On Tuesday, 21 November, Verkhovna Rada registered 178 amendments to the draft Election Code #3112-1, jointly developed by MPs, experts of Civil Network OPORA and International Foundation for Electoral Systems (IFES). These amendments and propositions suggest a number of guarantees for transparency of election process and prevention of misuses.

It is expected that key information concerning elections (decisions of district and territorial election commissions; information about the registered candidates, election programs of candidates or nomination subjects; precinct tabulation protocols and final tabulation protocols on voting results) will be published on web-site of the Central Election Commission in machine-readable format.

Amendments to the draft Election Code also concern a number of significant changes in territorial election organization and determination of election results under open-list proportional representation system. The current open-list electoral system, suggested in the considered draft Election Code, is not typical for European countries, where the representation in a district is determined by the number of registered voters, but not the voter turnout on the election day, as established in the draft Election Code, adopted in the first reading. In particular, it is suggested to establish that the number of mandates, distributed in each multi-mandate election district (in local elections) and electoral regions (in parliamentary elections) under the proportional system, will be based on the number of registered voters, but not the voter turnout; and it will be invariable. Besides that, there will be compensation mandates for candidates, who take higher places in the nationwide list of candidates from a party, with consideration of vacant mandates in an electoral district. This very approach for mandate distribution is applied in 19 European countries, using the open-list proportional representation system for elections. It will allow to remove the problem of under- and over representation of the certain districts/electoral regions in the Parliament and the corresponding local councils.

The following amendments concern formation and activities of the Central Election Commission:

  • the President of Ukraine takes into consideration propositions from all parliamentary factions and groups of MPs in his submission of CEC nominees;
  • Members of the CEC whose office has expired mustn't participate in Commission meetings;
  • the CEC consults with the public and expert council under the Commission, formed on the basis of competition.

We believe that the CEC should become a state collegial body, which not only organizes the election, but also initiates a wide expert dialog concerning improvement of the election process, development and realization of promising plans goaled at improvement of election administration process. Such approach is usual for higher election administration bodies in developed democratic countries, and should be realized in Ukraine,” – is stated in justification of amendments to the draft Code.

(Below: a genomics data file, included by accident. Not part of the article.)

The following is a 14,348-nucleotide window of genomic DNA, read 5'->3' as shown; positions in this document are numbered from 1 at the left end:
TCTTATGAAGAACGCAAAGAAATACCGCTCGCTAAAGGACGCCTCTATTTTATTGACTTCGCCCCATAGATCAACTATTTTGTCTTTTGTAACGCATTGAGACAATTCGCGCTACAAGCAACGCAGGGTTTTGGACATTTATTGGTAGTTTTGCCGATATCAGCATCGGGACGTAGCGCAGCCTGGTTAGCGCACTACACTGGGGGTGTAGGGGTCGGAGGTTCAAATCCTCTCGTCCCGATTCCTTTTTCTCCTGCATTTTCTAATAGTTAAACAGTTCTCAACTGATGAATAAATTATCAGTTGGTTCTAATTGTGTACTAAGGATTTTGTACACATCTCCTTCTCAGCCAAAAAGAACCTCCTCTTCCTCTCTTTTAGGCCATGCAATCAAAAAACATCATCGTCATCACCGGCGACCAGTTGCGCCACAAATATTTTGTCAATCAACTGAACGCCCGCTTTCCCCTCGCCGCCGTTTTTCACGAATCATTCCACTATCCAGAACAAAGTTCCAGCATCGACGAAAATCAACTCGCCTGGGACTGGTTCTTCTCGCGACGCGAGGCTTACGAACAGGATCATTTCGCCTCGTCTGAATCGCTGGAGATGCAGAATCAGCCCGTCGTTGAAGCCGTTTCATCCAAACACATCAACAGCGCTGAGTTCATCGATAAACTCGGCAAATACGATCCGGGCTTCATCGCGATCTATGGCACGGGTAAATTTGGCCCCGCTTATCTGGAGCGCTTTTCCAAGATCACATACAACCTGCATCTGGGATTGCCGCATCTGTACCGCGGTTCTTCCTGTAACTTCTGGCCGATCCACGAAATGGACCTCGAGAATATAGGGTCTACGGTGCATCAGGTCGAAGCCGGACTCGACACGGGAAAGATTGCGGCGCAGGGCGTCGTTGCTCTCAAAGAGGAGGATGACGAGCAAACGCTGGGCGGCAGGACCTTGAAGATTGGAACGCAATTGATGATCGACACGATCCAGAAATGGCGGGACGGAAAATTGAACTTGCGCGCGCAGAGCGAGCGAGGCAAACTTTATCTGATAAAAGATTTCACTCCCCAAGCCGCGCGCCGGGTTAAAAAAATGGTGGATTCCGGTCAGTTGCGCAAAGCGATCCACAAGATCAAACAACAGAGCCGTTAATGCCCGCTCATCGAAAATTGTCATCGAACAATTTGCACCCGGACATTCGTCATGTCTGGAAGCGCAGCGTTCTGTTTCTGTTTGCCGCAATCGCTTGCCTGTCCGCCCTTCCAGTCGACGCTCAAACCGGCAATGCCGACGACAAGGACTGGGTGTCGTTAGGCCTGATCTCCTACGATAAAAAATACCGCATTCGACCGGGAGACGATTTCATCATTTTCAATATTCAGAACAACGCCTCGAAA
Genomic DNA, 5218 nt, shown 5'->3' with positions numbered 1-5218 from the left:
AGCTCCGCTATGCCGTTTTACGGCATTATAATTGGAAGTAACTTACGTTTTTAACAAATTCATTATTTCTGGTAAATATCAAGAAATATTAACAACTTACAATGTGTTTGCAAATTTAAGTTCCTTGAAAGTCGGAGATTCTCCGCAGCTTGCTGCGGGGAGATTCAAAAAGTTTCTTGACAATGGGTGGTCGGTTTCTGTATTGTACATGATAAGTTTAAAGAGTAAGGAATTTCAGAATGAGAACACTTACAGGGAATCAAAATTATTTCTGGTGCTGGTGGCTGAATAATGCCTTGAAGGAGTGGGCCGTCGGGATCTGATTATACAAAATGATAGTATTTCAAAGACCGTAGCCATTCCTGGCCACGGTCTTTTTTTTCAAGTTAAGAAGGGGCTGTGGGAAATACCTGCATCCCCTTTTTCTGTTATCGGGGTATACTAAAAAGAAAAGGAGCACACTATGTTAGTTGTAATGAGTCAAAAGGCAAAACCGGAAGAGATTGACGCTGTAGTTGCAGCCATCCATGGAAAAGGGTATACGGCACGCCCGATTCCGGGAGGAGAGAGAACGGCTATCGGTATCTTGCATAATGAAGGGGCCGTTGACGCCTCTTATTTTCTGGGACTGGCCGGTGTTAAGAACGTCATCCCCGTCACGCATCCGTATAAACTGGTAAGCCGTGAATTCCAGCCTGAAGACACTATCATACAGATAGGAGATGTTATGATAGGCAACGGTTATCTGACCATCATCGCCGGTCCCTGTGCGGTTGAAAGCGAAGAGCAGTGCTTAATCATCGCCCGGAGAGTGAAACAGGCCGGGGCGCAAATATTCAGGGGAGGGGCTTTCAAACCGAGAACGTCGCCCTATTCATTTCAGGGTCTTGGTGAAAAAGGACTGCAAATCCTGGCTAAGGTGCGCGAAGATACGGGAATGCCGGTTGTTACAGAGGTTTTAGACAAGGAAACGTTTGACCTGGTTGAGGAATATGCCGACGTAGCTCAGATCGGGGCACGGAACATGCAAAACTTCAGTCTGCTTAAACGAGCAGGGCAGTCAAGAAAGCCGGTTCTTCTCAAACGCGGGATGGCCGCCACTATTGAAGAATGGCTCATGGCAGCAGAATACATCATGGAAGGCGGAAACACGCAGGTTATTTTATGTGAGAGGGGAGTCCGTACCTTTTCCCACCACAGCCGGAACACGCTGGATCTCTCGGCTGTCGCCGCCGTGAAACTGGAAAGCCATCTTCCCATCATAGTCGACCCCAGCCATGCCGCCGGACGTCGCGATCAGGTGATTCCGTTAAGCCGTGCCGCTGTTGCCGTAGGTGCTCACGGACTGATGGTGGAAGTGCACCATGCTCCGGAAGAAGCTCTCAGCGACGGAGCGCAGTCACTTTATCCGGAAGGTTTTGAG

Amendments also provide a number of steps for guaranteeing electoral rights of disabled people: using Braille stencils for the voting, information about electoral subjects in accessible formats, accessibility of election precincts etc. Adoption of the proposed amendments will bring Ukrainian electoral legislation in line with the UN Convention on the Rights of Persons with Disabilities, ratified by Ukrainian Parliament. The corresponding amendments were initiated and approved with organizations, which represent interests of individuals with disabilities.

The authors have also included additional mechanisms, aimed to guarantee the “gender quota”. A party may revoke a candidate only providing it nominates a candidate of the same gender in substitution, to keep the gender balance.

The propositions and amendments also prohibit the placement of paid TV, radio and outdoor advertising. This will make party organizations and candidates conduct more meaningful election campaigns and decrease campaign expenses. The authors introduce additional mechanisms for the prevention of concealed political advertising. Thus, election campaign financing will be based on the corresponding electoral funds and budget. For example, budget finances would cover expenses for TV debates, but paid political advertising on television is banned.

The candidates wouldn't have their own electoral fund accounts, but would use current accounts of party cells, which nominate them. Besides that, these funds would be equally divided between each candidate, to guarantee equal opportunities in campaigning efforts.

Amendments prohibit election campaigning, which involves handing out of money, food and alcoholic beverages to the voters, institutions, establishments and organizations, regardless of their subordination and ownership, as well as conclusion of paid contracts for election campaigning services with the voters, financed by electoral fund account of a party or a candidate.

The proposed amendments to the draft Election Code are aimed to protect electoral rights of internally displaced persons and migrant workers, regulate the submission of candidates' declarations in line with the current anti-corruption legislation, broaden the rights of official observers from NGOs etc. 

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